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"United Van Lines" was created in 1998 in response to a task, one I no longer assign, called "the educational autobiographic." The task, a variation on the literacy narrative/autobiography, asked students to focus on one moment (or a series of linked moments) in their histories of learning and to re-present for others, using whatever genres, materials, or media, what they learned, how, why, etc.

"United Van Lines" was composed by an engineering major enrolled in my first-year composition course. "UVL" was the student's first attempt to produce a piece of writing for school that wasn't modeled after the genres most often associated with school writing practices (i.e., the linear essay, a lab report, an essay written in response to a test question, class notes).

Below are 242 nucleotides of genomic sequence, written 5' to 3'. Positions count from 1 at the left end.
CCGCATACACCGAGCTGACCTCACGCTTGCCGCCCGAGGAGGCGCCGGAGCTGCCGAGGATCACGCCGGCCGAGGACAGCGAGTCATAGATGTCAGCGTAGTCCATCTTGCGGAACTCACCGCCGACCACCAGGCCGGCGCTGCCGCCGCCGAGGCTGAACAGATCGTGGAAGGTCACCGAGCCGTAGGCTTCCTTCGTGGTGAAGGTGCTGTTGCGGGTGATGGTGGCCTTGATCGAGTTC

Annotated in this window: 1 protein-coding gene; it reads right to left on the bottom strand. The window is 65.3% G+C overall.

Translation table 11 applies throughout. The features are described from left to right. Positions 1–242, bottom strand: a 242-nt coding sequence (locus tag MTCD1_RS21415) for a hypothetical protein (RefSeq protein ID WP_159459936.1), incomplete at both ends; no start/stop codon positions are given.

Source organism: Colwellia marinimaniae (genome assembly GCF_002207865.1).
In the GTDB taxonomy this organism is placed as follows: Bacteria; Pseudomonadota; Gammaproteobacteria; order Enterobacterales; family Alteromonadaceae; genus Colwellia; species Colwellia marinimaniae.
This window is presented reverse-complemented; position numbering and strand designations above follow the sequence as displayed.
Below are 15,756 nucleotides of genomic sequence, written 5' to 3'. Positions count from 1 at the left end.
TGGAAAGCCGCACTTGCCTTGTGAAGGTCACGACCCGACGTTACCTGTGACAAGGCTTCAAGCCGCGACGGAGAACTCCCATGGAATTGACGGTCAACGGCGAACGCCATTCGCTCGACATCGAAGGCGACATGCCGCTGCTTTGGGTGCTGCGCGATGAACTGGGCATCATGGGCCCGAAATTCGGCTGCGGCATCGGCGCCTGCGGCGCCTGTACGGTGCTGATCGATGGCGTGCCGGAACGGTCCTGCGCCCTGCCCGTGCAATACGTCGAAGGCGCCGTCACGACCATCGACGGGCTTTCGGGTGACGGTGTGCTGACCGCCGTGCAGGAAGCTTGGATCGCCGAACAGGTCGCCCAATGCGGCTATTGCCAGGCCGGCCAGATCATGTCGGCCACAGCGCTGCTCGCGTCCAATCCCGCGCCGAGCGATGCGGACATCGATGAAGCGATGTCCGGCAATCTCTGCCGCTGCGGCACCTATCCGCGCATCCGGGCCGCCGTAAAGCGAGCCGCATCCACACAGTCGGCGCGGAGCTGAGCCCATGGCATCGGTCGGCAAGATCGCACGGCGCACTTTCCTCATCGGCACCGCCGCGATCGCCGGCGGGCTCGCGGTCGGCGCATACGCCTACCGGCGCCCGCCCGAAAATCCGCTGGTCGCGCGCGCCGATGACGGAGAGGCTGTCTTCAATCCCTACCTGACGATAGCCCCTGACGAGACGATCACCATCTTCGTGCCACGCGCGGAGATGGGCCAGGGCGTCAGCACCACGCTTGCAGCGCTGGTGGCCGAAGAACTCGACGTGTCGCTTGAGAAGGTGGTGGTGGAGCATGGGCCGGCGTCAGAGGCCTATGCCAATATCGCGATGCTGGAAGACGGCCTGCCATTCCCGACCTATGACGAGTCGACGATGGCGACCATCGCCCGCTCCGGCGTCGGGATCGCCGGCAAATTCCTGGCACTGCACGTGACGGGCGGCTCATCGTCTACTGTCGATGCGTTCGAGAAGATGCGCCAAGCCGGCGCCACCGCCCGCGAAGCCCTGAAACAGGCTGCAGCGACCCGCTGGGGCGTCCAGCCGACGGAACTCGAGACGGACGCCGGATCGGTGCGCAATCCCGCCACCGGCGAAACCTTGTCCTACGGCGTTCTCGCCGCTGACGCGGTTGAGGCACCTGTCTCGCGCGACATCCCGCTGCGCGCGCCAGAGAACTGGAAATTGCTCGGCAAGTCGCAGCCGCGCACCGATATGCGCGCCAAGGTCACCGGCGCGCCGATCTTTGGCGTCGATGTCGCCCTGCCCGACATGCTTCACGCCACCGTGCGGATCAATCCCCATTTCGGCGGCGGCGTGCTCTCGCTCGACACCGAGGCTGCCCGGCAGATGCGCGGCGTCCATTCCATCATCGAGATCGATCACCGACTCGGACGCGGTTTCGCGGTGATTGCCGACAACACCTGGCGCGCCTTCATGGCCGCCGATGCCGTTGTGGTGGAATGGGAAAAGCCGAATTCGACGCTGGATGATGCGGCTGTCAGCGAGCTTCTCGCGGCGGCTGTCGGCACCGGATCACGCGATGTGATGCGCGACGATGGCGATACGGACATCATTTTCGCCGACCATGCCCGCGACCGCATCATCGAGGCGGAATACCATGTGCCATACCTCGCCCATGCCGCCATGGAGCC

The piece was turned into my campus mailbox, and it was housed in a manila file folder. There was no name on or in file, but there was an invoice number on the tab of the file folder.

To date "United Van Lines" remains one of my all-time favorite texts. Since 2000 this text (along with "How Schools Suppress Creativity in Students") has been required reading in the courses I teach. Taken together, "UVL" and "How Schools" have fostered some of the most compelling (and often the most heated) discussions of the semester.

invoice
click on image to read "United Van Lines"